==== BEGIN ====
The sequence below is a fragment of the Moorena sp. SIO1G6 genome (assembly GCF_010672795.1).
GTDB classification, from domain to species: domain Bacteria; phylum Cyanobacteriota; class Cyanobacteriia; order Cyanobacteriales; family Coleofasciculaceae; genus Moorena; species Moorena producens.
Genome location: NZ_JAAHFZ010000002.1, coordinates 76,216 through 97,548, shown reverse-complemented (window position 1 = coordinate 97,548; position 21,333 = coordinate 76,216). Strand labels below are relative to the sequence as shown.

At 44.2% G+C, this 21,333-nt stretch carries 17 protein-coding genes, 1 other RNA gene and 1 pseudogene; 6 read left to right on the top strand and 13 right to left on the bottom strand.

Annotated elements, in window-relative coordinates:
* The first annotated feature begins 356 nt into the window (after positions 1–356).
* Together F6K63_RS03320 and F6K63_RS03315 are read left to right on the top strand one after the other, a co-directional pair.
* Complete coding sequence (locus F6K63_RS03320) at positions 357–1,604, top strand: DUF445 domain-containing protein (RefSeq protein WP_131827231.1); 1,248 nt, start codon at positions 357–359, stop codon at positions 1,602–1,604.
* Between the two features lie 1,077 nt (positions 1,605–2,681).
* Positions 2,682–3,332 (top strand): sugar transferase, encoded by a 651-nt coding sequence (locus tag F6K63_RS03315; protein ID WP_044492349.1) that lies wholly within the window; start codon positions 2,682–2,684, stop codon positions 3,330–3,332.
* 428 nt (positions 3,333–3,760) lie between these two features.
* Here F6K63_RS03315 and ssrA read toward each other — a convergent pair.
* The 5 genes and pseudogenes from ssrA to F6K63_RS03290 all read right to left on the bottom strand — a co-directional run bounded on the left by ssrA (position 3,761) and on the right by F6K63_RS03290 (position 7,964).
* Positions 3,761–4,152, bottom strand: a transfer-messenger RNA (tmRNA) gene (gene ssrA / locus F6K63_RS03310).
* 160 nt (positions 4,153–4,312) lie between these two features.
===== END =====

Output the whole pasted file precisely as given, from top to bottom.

The sequence below is a fragment of the Moorena sp. SIO1G6 genome (assembly GCF_010672795.1).
GTDB classification, from domain to species: domain Bacteria; phylum Cyanobacteriota; class Cyanobacteriia; order Cyanobacteriales; family Coleofasciculaceae; genus Moorena; species Moorena producens.
Genome location: NZ_JAAHFZ010000002.1, coordinates 76,216 through 97,548, shown reverse-complemented (window position 1 = coordinate 97,548; position 21,333 = coordinate 76,216). Strand labels below are relative to the sequence as shown.

At 44.2% G+C, this 21,333-nt stretch carries 17 protein-coding genes, 1 other RNA gene and 1 pseudogene; 6 read left to right on the top strand and 13 right to left on the bottom strand.

Annotated elements, in window-relative coordinates:
* The first annotated feature begins 356 nt into the window (after positions 1–356).
* Together F6K63_RS03320 and F6K63_RS03315 are read left to right on the top strand one after the other, a co-directional pair.
* Complete coding sequence (locus F6K63_RS03320) at positions 357–1,604, top strand: DUF445 domain-containing protein (RefSeq protein WP_131827231.1); 1,248 nt, start codon at positions 357–359, stop codon at positions 1,602–1,604.
* Between the two features lie 1,077 nt (positions 1,605–2,681).
* Positions 2,682–3,332 (top strand): sugar transferase, encoded by a 651-nt coding sequence (locus tag F6K63_RS03315; protein ID WP_044492349.1) that lies wholly within the window; start codon positions 2,682–2,684, stop codon positions 3,330–3,332.
* 428 nt (positions 3,333–3,760) lie between these two features.
* Here F6K63_RS03315 and ssrA read toward each other — a convergent pair.
* The 5 genes and pseudogenes from ssrA to F6K63_RS03290 all read right to left on the bottom strand — a co-directional run bounded on the left by ssrA (position 3,761) and on the right by F6K63_RS03290 (position 7,964).
* Positions 3,761–4,152, bottom strand: a transfer-messenger RNA (tmRNA) gene (gene ssrA / locus F6K63_RS03310).
* 160 nt (positions 4,153–4,312) lie between these two features.